July 15th – 17th ……Amsterdam
We had just three nights left before our drive to the Hook of Holland to catch our ferry back to England. We went to Amsterdam for one day six years ago when we spent a month driving across the centre of the Netherlands so we decided to spend our remaining few days in this wonderful city. We headed to the City Camp which is not the cheapest of options at 25 euros a night but its location just across the water from the city centre is just so convenient. As it was only 21 miles we were soon set up and we were heading towards the free ferry that runs regularly into the heart of the city and the landing stage is just behind the main Amsterdam train and coach station. Just across the tram- tracks from the station is the visitor information office and once armed with a map, off we went to explore the city. In one of the squares an Australian lad was setting up a street show so we stayed to watch.Not only did he eat fire, juggle and sword swallow but he was so double jointed that he could bend his body into impossible shapes all the time keeping up a hilarious dialogue.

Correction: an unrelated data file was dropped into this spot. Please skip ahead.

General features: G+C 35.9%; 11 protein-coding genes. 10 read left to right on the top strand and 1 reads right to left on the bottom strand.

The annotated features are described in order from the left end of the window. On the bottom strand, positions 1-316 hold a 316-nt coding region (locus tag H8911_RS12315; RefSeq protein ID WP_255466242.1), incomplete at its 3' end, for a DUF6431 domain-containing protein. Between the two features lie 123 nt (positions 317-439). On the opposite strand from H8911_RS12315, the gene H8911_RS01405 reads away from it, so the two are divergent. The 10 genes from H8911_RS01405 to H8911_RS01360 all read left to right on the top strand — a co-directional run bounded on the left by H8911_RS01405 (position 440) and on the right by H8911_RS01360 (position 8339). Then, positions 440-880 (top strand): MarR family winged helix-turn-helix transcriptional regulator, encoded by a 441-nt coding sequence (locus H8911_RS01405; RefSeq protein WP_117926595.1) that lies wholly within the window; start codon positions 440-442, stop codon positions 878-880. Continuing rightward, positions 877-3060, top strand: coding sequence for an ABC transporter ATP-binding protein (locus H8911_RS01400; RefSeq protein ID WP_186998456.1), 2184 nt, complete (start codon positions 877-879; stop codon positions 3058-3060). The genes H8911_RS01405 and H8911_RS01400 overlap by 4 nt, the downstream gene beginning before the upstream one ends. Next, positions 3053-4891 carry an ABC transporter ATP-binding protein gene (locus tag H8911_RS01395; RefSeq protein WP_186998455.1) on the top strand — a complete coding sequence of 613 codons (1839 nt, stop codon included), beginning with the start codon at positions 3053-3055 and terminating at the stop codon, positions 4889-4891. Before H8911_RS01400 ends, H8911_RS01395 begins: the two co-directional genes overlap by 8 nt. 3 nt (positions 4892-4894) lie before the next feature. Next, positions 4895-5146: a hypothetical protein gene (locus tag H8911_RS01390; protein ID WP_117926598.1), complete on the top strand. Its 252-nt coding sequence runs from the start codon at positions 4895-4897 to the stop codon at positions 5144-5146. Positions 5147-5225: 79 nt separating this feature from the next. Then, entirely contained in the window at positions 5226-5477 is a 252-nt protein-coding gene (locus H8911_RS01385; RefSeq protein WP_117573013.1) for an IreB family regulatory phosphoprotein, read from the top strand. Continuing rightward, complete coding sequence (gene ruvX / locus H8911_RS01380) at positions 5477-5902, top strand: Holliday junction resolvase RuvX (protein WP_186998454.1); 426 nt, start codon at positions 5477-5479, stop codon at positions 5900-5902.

The main danger you have to look out for are the cyclists as you walk around the city. I know that to qualify as a proper cyclist in Amsterdam you have to have a stern, miserable facial expression. You have to cycle at full speed at any unfortunate pedestrian that dares to walk across your path whilst ringing your bell furiously: demanding your right of passage. All these cyclists probably compare notes about how many pedestrians they have cursed and sworn at during the day.